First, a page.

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What is an accesskey?

An accesskey is an underlined letter in a web page, menu or dialog that indicates to a user a quick, keyboard method of simulating a click on that element. For example, an Apply button may have the letter A underlined. On Windows and UNIX, pressing ALT+A is a convenient way to push that button. On Macintosh, accesskeys are available only in HTML not in XUL, and they are activated using CTRL+letter instead of ALT.

How is an accesskey added to a form control?

An accesskey can be added to an HTML or XUL form control or label by using the accesskey attribute. For example, here's how we add an accesskey to a XUL button:

<button label="Apply instantly" accesskey="A" /> Apply instantly
- or -
<button label="Apply instantly" accesskey="a" /> Apply instantly

In Mozilla, we use DTD's for one more layer of abstraction, for purposes of internationalization. The above example should say:

<button label="Apply instantly" accesskey="&applyInstantly.accesskey" />

(Always use accesskey instead of akey).

If methods like confirm(), confirmEx() or prompt() are being used to create a dialog, use an & before the button or checkbox text to make the next character an accesskey. For example, "Do it &now" makes "n" the underlined accesskey. To insert a real ampersand, use &&.

How do I pick an accesskey letter?

  • Accesskey attribute is case sensitive!
    • Notice that the difference between the button examples above is the case of the accesskey specified. Mozilla's accesskey implementation will first try to underline a letter of the same case, but if there isn't one it will fall back on a letter of the opposite case. Our preference is to underline the first letter of one of the words, so it's important to be aware of this quirk.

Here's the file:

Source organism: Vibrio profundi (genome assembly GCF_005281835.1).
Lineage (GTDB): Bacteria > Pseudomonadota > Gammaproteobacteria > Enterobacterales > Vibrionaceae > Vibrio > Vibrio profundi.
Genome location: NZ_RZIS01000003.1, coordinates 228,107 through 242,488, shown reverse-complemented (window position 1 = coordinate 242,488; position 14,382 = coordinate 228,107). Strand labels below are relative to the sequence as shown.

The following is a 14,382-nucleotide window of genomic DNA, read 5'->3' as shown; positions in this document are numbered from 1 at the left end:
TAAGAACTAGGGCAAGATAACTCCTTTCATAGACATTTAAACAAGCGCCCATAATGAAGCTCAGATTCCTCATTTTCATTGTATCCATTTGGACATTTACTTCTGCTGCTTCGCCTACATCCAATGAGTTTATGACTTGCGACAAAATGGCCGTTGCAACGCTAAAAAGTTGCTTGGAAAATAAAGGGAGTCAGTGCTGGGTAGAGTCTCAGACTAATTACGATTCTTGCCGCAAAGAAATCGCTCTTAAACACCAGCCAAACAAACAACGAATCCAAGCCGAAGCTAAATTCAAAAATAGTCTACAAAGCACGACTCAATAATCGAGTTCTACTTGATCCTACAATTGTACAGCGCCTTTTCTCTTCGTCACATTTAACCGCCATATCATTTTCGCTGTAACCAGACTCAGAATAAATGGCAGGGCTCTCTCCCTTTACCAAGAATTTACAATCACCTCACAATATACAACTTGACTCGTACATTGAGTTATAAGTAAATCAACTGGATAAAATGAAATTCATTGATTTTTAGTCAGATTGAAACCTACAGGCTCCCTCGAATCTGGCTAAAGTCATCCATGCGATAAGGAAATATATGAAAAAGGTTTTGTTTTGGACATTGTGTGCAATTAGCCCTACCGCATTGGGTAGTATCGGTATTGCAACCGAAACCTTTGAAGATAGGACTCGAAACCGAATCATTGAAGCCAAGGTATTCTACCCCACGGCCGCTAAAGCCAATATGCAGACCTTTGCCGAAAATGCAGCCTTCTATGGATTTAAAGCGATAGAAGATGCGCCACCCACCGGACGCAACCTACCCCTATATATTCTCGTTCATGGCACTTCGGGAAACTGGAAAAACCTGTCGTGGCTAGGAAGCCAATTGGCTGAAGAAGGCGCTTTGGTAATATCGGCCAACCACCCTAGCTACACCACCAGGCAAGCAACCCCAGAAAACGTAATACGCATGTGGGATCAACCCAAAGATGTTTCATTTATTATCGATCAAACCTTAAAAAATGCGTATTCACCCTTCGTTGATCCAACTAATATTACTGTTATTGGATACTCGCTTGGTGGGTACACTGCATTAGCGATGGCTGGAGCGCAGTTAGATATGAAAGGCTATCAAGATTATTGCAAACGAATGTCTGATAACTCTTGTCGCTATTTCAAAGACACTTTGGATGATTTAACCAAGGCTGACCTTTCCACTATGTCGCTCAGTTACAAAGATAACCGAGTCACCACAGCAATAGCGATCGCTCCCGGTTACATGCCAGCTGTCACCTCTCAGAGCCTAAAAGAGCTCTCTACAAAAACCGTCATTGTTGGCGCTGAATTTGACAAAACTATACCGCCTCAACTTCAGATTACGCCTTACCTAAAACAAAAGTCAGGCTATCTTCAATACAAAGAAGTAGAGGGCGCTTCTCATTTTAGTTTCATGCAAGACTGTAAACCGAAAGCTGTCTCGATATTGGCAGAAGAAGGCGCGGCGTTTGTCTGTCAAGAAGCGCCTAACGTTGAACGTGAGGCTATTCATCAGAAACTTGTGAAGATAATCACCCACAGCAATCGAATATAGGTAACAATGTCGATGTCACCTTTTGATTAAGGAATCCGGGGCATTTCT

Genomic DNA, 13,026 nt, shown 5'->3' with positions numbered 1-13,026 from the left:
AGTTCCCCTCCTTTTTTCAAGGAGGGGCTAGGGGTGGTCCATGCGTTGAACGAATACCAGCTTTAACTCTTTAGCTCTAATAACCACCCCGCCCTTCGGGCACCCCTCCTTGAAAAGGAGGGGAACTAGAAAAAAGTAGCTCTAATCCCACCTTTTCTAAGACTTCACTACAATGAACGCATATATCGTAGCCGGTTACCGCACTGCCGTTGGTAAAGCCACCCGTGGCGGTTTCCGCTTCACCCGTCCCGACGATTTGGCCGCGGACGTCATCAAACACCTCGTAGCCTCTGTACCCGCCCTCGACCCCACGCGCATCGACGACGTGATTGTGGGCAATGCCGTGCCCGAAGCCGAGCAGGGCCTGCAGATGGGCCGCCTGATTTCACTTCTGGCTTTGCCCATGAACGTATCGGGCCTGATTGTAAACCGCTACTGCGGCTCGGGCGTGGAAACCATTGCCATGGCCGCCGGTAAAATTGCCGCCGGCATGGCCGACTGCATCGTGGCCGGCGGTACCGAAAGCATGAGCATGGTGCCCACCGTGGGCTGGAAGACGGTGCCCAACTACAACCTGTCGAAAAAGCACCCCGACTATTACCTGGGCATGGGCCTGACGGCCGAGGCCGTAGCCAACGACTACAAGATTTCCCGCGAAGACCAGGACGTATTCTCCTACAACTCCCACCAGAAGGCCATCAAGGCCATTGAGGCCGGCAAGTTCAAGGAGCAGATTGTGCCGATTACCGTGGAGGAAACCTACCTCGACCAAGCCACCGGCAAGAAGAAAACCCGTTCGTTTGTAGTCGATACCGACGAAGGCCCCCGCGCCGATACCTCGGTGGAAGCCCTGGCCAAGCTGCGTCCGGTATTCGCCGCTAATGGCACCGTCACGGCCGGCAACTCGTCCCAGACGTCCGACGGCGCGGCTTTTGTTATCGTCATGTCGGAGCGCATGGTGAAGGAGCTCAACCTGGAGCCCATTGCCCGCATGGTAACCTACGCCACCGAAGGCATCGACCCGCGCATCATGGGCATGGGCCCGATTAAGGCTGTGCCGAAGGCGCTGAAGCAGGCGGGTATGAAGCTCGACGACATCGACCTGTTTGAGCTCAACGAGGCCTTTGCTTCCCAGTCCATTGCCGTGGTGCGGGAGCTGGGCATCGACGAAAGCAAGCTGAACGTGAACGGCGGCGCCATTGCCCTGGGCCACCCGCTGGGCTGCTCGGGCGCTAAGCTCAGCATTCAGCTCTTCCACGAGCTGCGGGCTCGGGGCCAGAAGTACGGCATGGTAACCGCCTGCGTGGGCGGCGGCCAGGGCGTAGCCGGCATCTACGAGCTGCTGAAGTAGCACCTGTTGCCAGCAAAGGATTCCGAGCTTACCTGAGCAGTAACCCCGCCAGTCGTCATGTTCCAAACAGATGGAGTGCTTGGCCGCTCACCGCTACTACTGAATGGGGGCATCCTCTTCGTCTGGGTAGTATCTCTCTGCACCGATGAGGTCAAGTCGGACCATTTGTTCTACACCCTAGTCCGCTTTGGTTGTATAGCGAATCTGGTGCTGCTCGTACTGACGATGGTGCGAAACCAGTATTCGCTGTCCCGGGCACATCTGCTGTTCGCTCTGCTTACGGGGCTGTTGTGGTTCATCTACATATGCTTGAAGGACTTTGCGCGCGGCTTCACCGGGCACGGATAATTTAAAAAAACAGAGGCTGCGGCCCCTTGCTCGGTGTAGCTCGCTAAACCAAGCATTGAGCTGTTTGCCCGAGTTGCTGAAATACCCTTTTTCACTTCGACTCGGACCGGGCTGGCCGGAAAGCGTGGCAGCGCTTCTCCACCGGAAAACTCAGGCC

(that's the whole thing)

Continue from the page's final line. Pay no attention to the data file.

• Avoid duplicates
    • Don't use the same accesskey letter twice in the same window.
    • Be especially careful of drop down menus in the same window. For example, in the Manage Bookmarks dialog, don't use F, E, V, T or H (File, Edit, View, Tasks, Help).
    • Help wanted: it would be useful to have an automated tool to check for duplicate and missing accesskeys in XUL files.
  • Make it easy to see
    • Use letters at the beginning of the first or second word of the label.
    • Use a distinctive consonant or a vowel in the label.
    • Use letters with wide widths, such as w, m, and capital letters.
    • Avoid:
      • Letters with descenders, such as p, g, q, or y. Example: p, g, q, y.
      • Letters next to a letter with a descender.
      • Letters that are only one pixel wide, such as i or l. Example: i, l.
  • Make it easy to remember
    • Do the most important prompts first, so that they get the best accesskeys.
    • See if a similar prompt has an accesskey elsewhere in Mozilla, and use the same accesskey. There are standard accesskeys used in Windows as well, like Properties.
    • If not, try the first letter of the first word in the prompt.
    • Next, try the first letter of another word in the prompt.
    • Finally, use any non-silent letter in an action word (do these after the rest of the dialog has accesskeys chosen).
  • Common elements that don't get accesskeys
    • OK buttons.
    • Cancel buttons.
    • Close buttons.
    • Tab panel labels.
    • Toolbar buttons
    • Tree items
    • List items
    • Column headers

Are there any crucial bugs I should know about?

  • bug 143065 - Scope of accesskeys is not limited to the current tab panel.

Where do accesskeys need to be added?

Look for dependencies of bug 129179 (the XUL accesskey hookup meta bug), or look for bugs with "accesskey" or "mnemonic" in the summary, or look for dialogs where there are no elements with underlined letters.

File bugs under the Keyboard Navigation component, and make meta bug 129179 dependent on them.

Document Tags and Contributors

 Contributors to this page: teoli, Delapouite, Aleksej, Mgjbot, Cedric, NickolayBot, Simplex, Andreas Wuest
 Last updated by: Delapouite,